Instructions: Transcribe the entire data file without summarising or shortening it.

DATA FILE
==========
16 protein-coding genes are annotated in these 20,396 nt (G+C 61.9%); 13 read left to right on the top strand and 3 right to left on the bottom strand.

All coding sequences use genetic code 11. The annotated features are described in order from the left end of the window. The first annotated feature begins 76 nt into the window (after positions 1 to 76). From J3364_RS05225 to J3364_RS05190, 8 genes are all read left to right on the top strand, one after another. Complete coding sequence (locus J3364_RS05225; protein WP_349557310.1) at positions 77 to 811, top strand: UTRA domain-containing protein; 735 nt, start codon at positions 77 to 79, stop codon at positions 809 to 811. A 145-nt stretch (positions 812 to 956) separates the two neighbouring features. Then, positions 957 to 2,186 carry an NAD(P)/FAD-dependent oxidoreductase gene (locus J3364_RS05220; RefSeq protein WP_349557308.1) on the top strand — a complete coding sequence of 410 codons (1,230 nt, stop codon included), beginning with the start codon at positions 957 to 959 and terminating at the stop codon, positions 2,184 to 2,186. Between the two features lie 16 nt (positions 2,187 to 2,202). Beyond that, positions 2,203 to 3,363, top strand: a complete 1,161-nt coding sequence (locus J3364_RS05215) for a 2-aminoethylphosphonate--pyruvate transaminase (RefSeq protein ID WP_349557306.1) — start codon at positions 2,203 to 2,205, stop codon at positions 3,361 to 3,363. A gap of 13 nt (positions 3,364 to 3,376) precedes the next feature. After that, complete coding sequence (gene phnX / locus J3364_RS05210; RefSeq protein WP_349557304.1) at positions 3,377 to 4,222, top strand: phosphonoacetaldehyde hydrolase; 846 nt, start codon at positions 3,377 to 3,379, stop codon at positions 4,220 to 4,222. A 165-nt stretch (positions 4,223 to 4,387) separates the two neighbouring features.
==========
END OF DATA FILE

16 protein-coding genes are annotated in these 20,396 nt (G+C 61.9%); 13 read left to right on the top strand and 3 right to left on the bottom strand.

All coding sequences use genetic code 11. The annotated features are described in order from the left end of the window. The first annotated feature begins 76 nt into the window (after positions 1 to 76). From J3364_RS05225 to J3364_RS05190, 8 genes are all read left to right on the top strand, one after another. Complete coding sequence (locus J3364_RS05225; protein WP_349557310.1) at positions 77 to 811, top strand: UTRA domain-containing protein; 735 nt, start codon at positions 77 to 79, stop codon at positions 809 to 811. A 145-nt stretch (positions 812 to 956) separates the two neighbouring features. Then, positions 957 to 2,186 carry an NAD(P)/FAD-dependent oxidoreductase gene (locus J3364_RS05220; RefSeq protein WP_349557308.1) on the top strand — a complete coding sequence of 410 codons (1,230 nt, stop codon included), beginning with the start codon at positions 957 to 959 and terminating at the stop codon, positions 2,184 to 2,186. Between the two features lie 16 nt (positions 2,187 to 2,202). Beyond that, positions 2,203 to 3,363, top strand: a complete 1,161-nt coding sequence (locus J3364_RS05215) for a 2-aminoethylphosphonate--pyruvate transaminase (RefSeq protein ID WP_349557306.1) — start codon at positions 2,203 to 2,205, stop codon at positions 3,361 to 3,363. A gap of 13 nt (positions 3,364 to 3,376) precedes the next feature. After that, complete coding sequence (gene phnX / locus J3364_RS05210; RefSeq protein WP_349557304.1) at positions 3,377 to 4,222, top strand: phosphonoacetaldehyde hydrolase; 846 nt, start codon at positions 3,377 to 3,379, stop codon at positions 4,220 to 4,222. A 165-nt stretch (positions 4,223 to 4,387) separates the two neighbouring features.